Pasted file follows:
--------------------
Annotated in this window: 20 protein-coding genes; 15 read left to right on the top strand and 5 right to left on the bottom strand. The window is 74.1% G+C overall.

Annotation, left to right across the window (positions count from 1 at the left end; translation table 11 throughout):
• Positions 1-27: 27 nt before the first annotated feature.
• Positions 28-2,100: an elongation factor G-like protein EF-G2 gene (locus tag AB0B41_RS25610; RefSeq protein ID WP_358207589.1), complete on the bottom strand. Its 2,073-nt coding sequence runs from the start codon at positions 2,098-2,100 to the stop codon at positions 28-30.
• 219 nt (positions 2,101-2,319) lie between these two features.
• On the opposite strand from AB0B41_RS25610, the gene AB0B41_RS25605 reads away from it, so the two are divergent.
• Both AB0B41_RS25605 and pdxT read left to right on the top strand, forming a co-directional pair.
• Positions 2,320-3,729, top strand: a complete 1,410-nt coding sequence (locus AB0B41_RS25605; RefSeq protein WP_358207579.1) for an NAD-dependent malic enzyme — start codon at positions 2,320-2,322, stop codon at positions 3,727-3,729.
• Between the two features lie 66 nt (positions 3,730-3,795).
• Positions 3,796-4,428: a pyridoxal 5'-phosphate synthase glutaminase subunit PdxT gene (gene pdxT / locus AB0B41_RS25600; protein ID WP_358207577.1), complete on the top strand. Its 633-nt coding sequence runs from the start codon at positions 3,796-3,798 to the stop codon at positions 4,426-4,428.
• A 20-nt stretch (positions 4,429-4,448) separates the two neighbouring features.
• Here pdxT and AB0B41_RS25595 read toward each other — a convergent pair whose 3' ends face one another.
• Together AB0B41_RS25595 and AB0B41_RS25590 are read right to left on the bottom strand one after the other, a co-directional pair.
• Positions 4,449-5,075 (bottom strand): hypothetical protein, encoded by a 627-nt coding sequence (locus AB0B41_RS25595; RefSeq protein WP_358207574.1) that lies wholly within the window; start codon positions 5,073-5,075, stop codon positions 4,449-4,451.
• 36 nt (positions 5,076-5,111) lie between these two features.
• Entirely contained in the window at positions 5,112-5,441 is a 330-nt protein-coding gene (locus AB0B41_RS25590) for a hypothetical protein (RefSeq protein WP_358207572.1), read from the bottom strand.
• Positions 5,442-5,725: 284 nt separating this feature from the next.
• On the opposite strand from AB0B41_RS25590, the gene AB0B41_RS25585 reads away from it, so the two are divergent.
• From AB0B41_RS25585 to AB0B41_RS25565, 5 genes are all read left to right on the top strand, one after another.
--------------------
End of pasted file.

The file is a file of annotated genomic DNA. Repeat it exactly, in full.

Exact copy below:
Annotated in this window: 20 protein-coding genes; 15 read left to right on the top strand and 5 right to left on the bottom strand. The window is 74.1% G+C overall.

Annotation, left to right across the window (positions count from 1 at the left end; translation table 11 throughout):
• Positions 1-27: 27 nt before the first annotated feature.
• Positions 28-2,100: an elongation factor G-like protein EF-G2 gene (locus tag AB0B41_RS25610; RefSeq protein ID WP_358207589.1), complete on the bottom strand. Its 2,073-nt coding sequence runs from the start codon at positions 2,098-2,100 to the stop codon at positions 28-30.
• 219 nt (positions 2,101-2,319) lie between these two features.
• On the opposite strand from AB0B41_RS25610, the gene AB0B41_RS25605 reads away from it, so the two are divergent.
• Both AB0B41_RS25605 and pdxT read left to right on the top strand, forming a co-directional pair.
• Positions 2,320-3,729, top strand: a complete 1,410-nt coding sequence (locus AB0B41_RS25605; RefSeq protein WP_358207579.1) for an NAD-dependent malic enzyme — start codon at positions 2,320-2,322, stop codon at positions 3,727-3,729.
• Between the two features lie 66 nt (positions 3,730-3,795).
• Positions 3,796-4,428: a pyridoxal 5'-phosphate synthase glutaminase subunit PdxT gene (gene pdxT / locus AB0B41_RS25600; protein ID WP_358207577.1), complete on the top strand. Its 633-nt coding sequence runs from the start codon at positions 3,796-3,798 to the stop codon at positions 4,426-4,428.
• A 20-nt stretch (positions 4,429-4,448) separates the two neighbouring features.
• Here pdxT and AB0B41_RS25595 read toward each other — a convergent pair whose 3' ends face one another.
• Together AB0B41_RS25595 and AB0B41_RS25590 are read right to left on the bottom strand one after the other, a co-directional pair.
• Positions 4,449-5,075 (bottom strand): hypothetical protein, encoded by a 627-nt coding sequence (locus AB0B41_RS25595; RefSeq protein WP_358207574.1) that lies wholly within the window; start codon positions 5,073-5,075, stop codon positions 4,449-4,451.
• 36 nt (positions 5,076-5,111) lie between these two features.
• Entirely contained in the window at positions 5,112-5,441 is a 330-nt protein-coding gene (locus AB0B41_RS25590) for a hypothetical protein (RefSeq protein WP_358207572.1), read from the bottom strand.
• Positions 5,442-5,725: 284 nt separating this feature from the next.
• On the opposite strand from AB0B41_RS25590, the gene AB0B41_RS25585 reads away from it, so the two are divergent.
• From AB0B41_RS25585 to AB0B41_RS25565, 5 genes are all read left to right on the top strand, one after another.